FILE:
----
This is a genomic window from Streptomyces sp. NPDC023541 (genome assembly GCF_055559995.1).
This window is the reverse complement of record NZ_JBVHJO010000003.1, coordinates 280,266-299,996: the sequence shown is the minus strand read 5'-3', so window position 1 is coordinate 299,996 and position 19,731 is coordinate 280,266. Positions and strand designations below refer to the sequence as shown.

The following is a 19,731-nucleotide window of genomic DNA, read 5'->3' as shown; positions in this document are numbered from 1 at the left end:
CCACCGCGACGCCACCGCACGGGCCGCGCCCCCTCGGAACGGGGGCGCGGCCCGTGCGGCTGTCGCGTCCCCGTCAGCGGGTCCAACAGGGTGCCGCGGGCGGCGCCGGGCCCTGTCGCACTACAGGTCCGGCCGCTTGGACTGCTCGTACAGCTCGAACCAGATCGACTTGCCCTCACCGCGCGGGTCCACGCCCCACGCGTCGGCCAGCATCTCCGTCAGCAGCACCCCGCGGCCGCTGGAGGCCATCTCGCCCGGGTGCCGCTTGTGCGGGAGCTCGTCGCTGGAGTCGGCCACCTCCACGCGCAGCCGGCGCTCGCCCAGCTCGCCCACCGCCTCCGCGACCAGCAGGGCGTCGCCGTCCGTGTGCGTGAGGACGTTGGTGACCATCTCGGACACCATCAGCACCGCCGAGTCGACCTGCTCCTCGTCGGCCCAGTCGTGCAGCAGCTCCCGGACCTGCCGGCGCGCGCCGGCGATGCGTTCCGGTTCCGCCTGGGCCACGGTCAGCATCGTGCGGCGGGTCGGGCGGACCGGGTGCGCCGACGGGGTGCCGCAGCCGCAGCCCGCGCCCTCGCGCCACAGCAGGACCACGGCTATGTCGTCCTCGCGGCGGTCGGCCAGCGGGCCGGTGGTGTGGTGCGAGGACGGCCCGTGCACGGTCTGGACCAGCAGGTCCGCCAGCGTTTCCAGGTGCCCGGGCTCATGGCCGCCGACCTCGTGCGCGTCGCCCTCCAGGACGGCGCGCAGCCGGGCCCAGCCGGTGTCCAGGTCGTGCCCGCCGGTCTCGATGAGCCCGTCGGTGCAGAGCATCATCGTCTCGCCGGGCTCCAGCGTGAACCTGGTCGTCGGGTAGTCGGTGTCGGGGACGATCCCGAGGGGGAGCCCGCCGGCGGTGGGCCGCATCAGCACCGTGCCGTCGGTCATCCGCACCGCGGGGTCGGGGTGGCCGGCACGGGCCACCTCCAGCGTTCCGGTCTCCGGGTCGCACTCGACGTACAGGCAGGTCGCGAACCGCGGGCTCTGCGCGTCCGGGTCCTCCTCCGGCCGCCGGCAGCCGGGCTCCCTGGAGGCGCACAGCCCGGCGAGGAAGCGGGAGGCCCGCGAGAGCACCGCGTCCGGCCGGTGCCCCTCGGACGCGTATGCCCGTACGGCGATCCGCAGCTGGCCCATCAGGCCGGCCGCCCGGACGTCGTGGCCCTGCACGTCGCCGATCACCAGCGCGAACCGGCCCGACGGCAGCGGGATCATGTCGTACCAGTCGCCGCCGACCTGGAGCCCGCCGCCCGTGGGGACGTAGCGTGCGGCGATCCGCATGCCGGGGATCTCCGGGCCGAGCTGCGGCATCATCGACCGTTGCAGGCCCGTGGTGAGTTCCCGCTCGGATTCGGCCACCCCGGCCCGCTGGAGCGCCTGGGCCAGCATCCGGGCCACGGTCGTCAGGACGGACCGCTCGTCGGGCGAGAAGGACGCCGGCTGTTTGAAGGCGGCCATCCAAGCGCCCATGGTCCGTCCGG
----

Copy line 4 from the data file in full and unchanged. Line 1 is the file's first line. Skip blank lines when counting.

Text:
CCACCGCGACGCCACCGCACGGGCCGCGCCCCCTCGGAACGGGGGCGCGGCCCGTGCGGCTGTCGCGTCCCCGTCAGCGGGTCCAACAGGGTGCCGCGGGCGGCGCCGGGCCCTGTCGCACTACAGGTCCGGCCGCTTGGACTGCTCGTACAGCTCGAACCAGATCGACTTGCCCTCACCGCGCGGGTCCACGCCCCACGCGTCGGCCAGCATCTCCGTCAGCAGCACCCCGCGGCCGCTGGAGGCCATCTCGCCCGGGTGCCGCTTGTGCGGGAGCTCGTCGCTGGAGTCGGCCACCTCCACGCGCAGCCGGCGCTCGCCCAGCTCGCCCACCGCCTCCGCGACCAGCAGGGCGTCGCCGTCCGTGTGCGTGAGGACGTTGGTGACCATCTCGGACACCATCAGCACCGCCGAGTCGACCTGCTCCTCGTCGGCCCAGTCGTGCAGCAGCTCCCGGACCTGCCGGCGCGCGCCGGCGATGCGTTCCGGTTCCGCCTGGGCCACGGTCAGCATCGTGCGGCGGGTCGGGCGGACCGGGTGCGCCGACGGGGTGCCGCAGCCGCAGCCCGCGCCCTCGCGCCACAGCAGGACCACGGCTATGTCGTCCTCGCGGCGGTCGGCCAGCGGGCCGGTGGTGTGGTGCGAGGACGGCCCGTGCACGGTCTGGACCAGCAGGTCCGCCAGCGTTTCCAGGTGCCCGGGCTCATGGCCGCCGACCTCGTGCGCGTCGCCCTCCAGGACGGCGCGCAGCCGGGCCCAGCCGGTGTCCAGGTCGTGCCCGCCGGTCTCGATGAGCCCGTCGGTGCAGAGCATCATCGTCTCGCCGGGCTCCAGCGTGAACCTGGTCGTCGGGTAGTCGGTGTCGGGGACGATCCCGAGGGGGAGCCCGCCGGCGGTGGGCCGCATCAGCACCGTGCCGTCGGTCATCCGCACCGCGGGGTCGGGGTGGCCGGCACGGGCCACCTCCAGCGTTCCGGTCTCCGGGTCGCACTCGACGTACAGGCAGGTCGCGAACCGCGGGCTCTGCGCGTCCGGGTCCTCCTCCGGCCGCCGGCAGCCGGGCTCCCTGGAGGCGCACAGCCCGGCGAGGAAGCGGGAGGCCCGCGAGAGCACCGCGTCCGGCCGGTGCCCCTCGGACGCGTATGCCCGTACGGCGATCCGCAGCTGGCCCATCAGGCCGGCCGCCCGGACGTCGTGGCCCTGCACGTCGCCGATCACCAGCGCGAACCGGCCCGACGGCAGCGGGATCATGTCGTACCAGTCGCCGCCGACCTGGAGCCCGCCGCCCGTGGGGACGTAGCGTGCGGCGATCCGCATGCCGGGGATCTCCGGGCCGAGCTGCGGCATCATCGACCGTTGCAGGCCCGTGGTGAGTTCCCGCTCGGATTCGGCCACCCCGGCCCGCTGGAGCGCCTGGGCCAGCATCCGGGCCACGGTCGTCAGGACGGACCGCTCGTCGGGCGAGAAGGACGCCGGCTGTTTGAAGGCGGCCATCCAAGCGCCCATGGTCCGTCCGG